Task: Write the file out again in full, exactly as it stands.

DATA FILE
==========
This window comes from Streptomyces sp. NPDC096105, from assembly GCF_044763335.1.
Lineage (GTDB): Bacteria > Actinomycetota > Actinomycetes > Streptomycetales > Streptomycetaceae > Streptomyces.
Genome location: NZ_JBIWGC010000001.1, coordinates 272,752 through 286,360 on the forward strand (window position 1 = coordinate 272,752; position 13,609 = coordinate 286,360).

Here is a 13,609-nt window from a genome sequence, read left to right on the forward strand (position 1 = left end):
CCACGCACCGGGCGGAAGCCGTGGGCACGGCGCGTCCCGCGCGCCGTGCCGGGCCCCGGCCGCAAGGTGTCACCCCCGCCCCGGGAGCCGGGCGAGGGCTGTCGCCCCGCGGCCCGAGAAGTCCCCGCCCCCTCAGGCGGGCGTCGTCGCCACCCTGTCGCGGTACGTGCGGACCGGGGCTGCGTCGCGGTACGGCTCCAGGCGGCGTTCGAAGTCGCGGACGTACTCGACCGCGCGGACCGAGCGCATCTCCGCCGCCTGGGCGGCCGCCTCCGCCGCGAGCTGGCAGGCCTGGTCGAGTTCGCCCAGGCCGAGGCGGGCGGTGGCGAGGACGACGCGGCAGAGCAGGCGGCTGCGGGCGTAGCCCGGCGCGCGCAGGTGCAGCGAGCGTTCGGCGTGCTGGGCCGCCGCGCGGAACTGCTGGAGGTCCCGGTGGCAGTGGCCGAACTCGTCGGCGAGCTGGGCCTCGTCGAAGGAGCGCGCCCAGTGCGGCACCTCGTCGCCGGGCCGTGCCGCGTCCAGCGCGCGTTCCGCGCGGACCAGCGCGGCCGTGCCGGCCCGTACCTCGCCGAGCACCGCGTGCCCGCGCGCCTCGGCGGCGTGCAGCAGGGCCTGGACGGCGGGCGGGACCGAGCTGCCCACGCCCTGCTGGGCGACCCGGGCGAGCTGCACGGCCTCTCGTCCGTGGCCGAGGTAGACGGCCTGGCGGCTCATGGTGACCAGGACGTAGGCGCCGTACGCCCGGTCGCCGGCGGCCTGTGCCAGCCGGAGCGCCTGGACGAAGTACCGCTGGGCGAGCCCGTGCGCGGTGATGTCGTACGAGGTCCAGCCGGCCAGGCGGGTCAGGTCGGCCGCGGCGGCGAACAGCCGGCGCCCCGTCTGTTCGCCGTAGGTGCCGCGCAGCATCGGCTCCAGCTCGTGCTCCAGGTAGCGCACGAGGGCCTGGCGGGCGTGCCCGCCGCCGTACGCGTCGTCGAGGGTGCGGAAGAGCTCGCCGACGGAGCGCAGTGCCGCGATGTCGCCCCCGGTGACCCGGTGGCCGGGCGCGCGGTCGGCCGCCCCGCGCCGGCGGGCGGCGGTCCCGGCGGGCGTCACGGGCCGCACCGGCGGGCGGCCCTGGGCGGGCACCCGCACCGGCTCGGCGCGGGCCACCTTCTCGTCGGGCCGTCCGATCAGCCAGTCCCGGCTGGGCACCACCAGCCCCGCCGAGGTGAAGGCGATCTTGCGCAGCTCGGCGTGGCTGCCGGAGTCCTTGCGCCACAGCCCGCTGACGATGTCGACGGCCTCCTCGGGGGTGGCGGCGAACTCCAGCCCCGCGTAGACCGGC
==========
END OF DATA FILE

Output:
This window comes from Streptomyces sp. NPDC096105, from assembly GCF_044763335.1.
Lineage (GTDB): Bacteria > Actinomycetota > Actinomycetes > Streptomycetales > Streptomycetaceae > Streptomyces.
Genome location: NZ_JBIWGC010000001.1, coordinates 272,752 through 286,360 on the forward strand (window position 1 = coordinate 272,752; position 13,609 = coordinate 286,360).

Here is a 13,609-nt window from a genome sequence, read left to right on the forward strand (position 1 = left end):
CCACGCACCGGGCGGAAGCCGTGGGCACGGCGCGTCCCGCGCGCCGTGCCGGGCCCCGGCCGCAAGGTGTCACCCCCGCCCCGGGAGCCGGGCGAGGGCTGTCGCCCCGCGGCCCGAGAAGTCCCCGCCCCCTCAGGCGGGCGTCGTCGCCACCCTGTCGCGGTACGTGCGGACCGGGGCTGCGTCGCGGTACGGCTCCAGGCGGCGTTCGAAGTCGCGGACGTACTCGACCGCGCGGACCGAGCGCATCTCCGCCGCCTGGGCGGCCGCCTCCGCCGCGAGCTGGCAGGCCTGGTCGAGTTCGCCCAGGCCGAGGCGGGCGGTGGCGAGGACGACGCGGCAGAGCAGGCGGCTGCGGGCGTAGCCCGGCGCGCGCAGGTGCAGCGAGCGTTCGGCGTGCTGGGCCGCCGCGCGGAACTGCTGGAGGTCCCGGTGGCAGTGGCCGAACTCGTCGGCGAGCTGGGCCTCGTCGAAGGAGCGCGCCCAGTGCGGCACCTCGTCGCCGGGCCGTGCCGCGTCCAGCGCGCGTTCCGCGCGGACCAGCGCGGCCGTGCCGGCCCGTACCTCGCCGAGCACCGCGTGCCCGCGCGCCTCGGCGGCGTGCAGCAGGGCCTGGACGGCGGGCGGGACCGAGCTGCCCACGCCCTGCTGGGCGACCCGGGCGAGCTGCACGGCCTCTCGTCCGTGGCCGAGGTAGACGGCCTGGCGGCTCATGGTGACCAGGACGTAGGCGCCGTACGCCCGGTCGCCGGCGGCCTGTGCCAGCCGGAGCGCCTGGACGAAGTACCGCTGGGCGAGCCCGTGCGCGGTGATGTCGTACGAGGTCCAGCCGGCCAGGCGGGTCAGGTCGGCCGCGGCGGCGAACAGCCGGCGCCCCGTCTGTTCGCCGTAGGTGCCGCGCAGCATCGGCTCCAGCTCGTGCTCCAGGTAGCGCACGAGGGCCTGGCGGGCGTGCCCGCCGCCGTACGCGTCGTCGAGGGTGCGGAAGAGCTCGCCGACGGAGCGCAGTGCCGCGATGTCGCCCCCGGTGACCCGGTGGCCGGGCGCGCGGTCGGCCGCCCCGCGCCGGCGGGCGGCGGTCCCGGCGGGCGTCACGGGCCGCACCGGCGGGCGGCCCTGGGCGGGCACCCGCACCGGCTCGGCGCGGGCCACCTTCTCGTCGGGCCGTCCGATCAGCCAGTCCCGGCTGGGCACCACCAGCCCCGCCGAGGTGAAGGCGATCTTGCGCAGCTCGGCGTGGCTGCCGGAGTCCTTGCGCCACAGCCCGCTGACGATGTCGACGGCCTCCTCGGGGGTGGCGGCGAACTCCAGCCCCGCGTAGACCGGC